The daily updates from Prime Minister Jacinda Ardern and Director General of Health Dr Ashley Bloomfield have kept the nation up to date on progress as well reminding everyone what needs to be done and how we all have to work as a team. It is important that the citizens of any nation have faith in their leaders, and those leaders be as honest and forthcoming as possible.
I live in Wellington, New Zealand, with my husband and two children. We are in partial lockdown called Level 2 in New Zealand, meaning: No international travel. All businesses can open to customers if they can do it safely. Tertiary education facilities, schools, and early learning centres will be open for all ages. We can travel between regions. Initially, gatherings like weddings, religious ceremonies, and social gatherings can have up to 10 people. You can safely connect and socialize with close friends and family, in groups of no more than 100. You can visit local cafes, restaurants, bars, and pubs to have a meal.
So, yes, I see other people as long as we follow the government guidelines: small controlled gatherings, physical distancing, strict hygiene standards.
The pandemic did not affect me financially.
I go out for regular walks and can now see our friends and relatives. Sunday was the first time we were able to travel to see my mother-in-law. We hadn’t seen her since the full lockdown end of March.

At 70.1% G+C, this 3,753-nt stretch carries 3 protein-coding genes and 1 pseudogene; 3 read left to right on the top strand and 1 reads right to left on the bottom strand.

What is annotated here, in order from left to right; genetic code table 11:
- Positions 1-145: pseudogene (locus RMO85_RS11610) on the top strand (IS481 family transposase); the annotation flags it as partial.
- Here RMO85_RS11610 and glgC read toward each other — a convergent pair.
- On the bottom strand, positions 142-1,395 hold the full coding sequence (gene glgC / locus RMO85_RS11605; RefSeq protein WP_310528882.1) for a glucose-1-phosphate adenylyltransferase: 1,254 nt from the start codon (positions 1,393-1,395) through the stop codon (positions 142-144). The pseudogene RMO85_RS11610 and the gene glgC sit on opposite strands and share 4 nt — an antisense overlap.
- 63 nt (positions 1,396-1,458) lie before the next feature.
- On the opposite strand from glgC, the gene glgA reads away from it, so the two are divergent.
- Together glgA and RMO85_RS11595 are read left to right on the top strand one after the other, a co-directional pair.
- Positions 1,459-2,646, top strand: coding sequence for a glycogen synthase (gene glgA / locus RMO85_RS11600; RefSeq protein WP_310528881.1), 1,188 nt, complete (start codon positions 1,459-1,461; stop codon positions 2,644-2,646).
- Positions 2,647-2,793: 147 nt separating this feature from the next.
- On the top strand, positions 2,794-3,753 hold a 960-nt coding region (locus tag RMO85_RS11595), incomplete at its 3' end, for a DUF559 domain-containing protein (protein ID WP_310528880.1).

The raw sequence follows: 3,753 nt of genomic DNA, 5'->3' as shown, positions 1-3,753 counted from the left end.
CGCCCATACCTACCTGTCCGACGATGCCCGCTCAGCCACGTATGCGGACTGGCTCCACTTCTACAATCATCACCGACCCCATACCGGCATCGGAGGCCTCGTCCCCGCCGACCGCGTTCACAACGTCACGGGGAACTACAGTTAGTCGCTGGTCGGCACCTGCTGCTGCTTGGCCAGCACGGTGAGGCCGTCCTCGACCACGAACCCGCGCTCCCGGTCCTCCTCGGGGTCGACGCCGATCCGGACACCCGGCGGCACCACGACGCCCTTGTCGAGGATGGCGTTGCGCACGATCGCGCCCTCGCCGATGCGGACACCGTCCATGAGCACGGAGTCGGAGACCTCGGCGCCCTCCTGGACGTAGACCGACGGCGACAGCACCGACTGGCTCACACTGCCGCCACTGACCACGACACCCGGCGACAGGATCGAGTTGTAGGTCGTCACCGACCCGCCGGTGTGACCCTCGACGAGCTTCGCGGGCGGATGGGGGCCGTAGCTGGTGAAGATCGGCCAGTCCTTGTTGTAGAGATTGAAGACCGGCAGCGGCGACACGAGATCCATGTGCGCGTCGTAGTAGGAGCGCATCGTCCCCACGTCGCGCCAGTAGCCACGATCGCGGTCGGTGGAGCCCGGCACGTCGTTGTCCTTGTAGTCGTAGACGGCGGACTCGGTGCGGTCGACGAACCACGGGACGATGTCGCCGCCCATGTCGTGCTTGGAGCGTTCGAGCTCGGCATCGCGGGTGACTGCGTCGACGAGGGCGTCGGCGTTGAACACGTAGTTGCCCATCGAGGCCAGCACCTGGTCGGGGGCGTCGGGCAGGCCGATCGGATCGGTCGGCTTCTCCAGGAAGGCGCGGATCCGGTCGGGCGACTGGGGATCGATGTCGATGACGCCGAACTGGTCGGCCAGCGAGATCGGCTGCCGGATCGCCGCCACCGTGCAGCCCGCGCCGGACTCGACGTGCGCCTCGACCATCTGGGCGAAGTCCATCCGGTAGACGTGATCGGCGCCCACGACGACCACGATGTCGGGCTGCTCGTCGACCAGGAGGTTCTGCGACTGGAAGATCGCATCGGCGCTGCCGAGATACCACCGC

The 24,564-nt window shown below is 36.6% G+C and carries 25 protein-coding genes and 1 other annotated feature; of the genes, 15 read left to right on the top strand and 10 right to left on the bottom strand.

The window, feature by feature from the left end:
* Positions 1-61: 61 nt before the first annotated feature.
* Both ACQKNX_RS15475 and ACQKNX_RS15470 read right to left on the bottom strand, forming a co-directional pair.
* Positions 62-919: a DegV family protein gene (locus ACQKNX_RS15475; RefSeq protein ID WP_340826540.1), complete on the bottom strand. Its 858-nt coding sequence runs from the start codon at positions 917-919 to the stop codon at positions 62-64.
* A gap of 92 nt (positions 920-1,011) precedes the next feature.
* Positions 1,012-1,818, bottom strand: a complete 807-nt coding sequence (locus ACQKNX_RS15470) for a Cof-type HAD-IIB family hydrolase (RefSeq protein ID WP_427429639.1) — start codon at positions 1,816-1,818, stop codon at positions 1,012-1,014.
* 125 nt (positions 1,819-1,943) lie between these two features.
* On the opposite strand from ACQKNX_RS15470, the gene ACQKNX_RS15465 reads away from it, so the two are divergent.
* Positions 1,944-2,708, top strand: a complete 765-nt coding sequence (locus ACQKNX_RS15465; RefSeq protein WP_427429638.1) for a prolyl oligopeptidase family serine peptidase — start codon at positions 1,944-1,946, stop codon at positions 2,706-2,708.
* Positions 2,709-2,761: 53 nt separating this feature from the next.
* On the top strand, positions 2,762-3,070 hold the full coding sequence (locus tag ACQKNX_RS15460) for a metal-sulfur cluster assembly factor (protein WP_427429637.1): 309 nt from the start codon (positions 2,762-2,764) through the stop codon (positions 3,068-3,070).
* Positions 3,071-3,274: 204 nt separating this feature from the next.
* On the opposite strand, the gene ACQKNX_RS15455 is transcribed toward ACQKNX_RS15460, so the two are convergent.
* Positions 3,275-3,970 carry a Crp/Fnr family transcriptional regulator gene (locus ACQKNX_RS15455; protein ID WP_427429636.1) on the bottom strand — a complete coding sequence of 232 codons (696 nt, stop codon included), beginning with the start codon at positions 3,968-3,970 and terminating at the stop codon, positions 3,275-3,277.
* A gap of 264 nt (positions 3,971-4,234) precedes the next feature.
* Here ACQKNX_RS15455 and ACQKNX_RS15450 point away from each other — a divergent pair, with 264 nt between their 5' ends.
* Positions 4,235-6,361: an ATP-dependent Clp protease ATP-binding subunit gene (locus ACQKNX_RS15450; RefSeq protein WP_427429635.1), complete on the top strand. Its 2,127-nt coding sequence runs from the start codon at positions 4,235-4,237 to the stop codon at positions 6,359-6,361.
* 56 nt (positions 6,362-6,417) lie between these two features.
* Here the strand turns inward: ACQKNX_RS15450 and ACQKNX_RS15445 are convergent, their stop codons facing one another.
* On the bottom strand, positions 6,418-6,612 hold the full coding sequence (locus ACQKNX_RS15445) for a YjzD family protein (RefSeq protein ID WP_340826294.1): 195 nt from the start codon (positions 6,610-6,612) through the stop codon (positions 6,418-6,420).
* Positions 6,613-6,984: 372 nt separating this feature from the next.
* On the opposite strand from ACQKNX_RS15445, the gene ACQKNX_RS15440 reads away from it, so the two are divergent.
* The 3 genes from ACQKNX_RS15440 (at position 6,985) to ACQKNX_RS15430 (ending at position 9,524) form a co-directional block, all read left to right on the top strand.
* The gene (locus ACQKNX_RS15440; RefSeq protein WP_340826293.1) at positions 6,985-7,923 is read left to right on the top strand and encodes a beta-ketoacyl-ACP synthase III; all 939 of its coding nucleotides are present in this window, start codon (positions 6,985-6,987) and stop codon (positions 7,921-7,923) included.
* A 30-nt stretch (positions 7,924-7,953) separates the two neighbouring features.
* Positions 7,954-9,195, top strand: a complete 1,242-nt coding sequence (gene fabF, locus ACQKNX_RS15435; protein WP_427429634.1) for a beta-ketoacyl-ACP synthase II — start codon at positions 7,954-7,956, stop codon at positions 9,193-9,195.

At Level 2 we can work from the office, although many of my colleagues continue to work from home for the time being. I work from home from Monday through Friday, 9 to 6. If the weather is good, I take a walk during my lunchbreak. I do not wear a mask as we maintain social distancing. My husband and son both enjoy doing the grocery shopping. During full lockdown, we used “Hello Fresh” to deliver our weekly meals.
As my job security has not been affected, I have not been stressed, although at the beginning of the lockdown, we were all in a state of flux. I try not to worry too much about the future. It’s very difficult to predict what is going to happen.
I miss planning ahead my overseas trips. Who knows when it will be safe to travel to the Philippines? I also miss my watercolor classes. They are still on hold. My Zumba classes are still not back to their normal schedule with only two classes available per week. It will be nice to have my routine back to normal.
My tips for surviving this pandemic are to be kind to others and yourself. Be prepared, not scared. Be prepared by building positive reserves, like your health (mental and physical) and also financial reserves.
Coronavirus: The Beginning, by Cecilia Brainard
How Filipinos Are Coping With Covid, Part One (Cecilia Brainard, Positively Filipino)
How Filipinos Are Coping With Covid, Part Two (C. Brainard, PF)
How Filipinos Are Coping With Covid-19, Part Three (C.Brainard, PF)
Lia Feraren, Germany
Teresa Concepcion, Canada
Ofelia Gelvezon Tequi, France
Reine Marie Bonnie Melvin, France
New Zealand: Jay Montilla & Monika Tawngdee
Linda Ty-Casper, Massachusetts, USA
Barbara Ann Jacala, San Diego, CA, USA
Brian Ascalon Roley, Ohio, USA
Elizabeth Ann Besa-Quirino, USA
Interview of Cecilia Brainard by 95.9 Star FM Bacolod (DJ Billie), USA
tags: #coronavirus #covid19 #covid #Filipinos #copingwithcovid #Paris #France #Europe #FilipinoFrench #FrenchFilipino #FilipinoAmerican #Bacolod #Philippines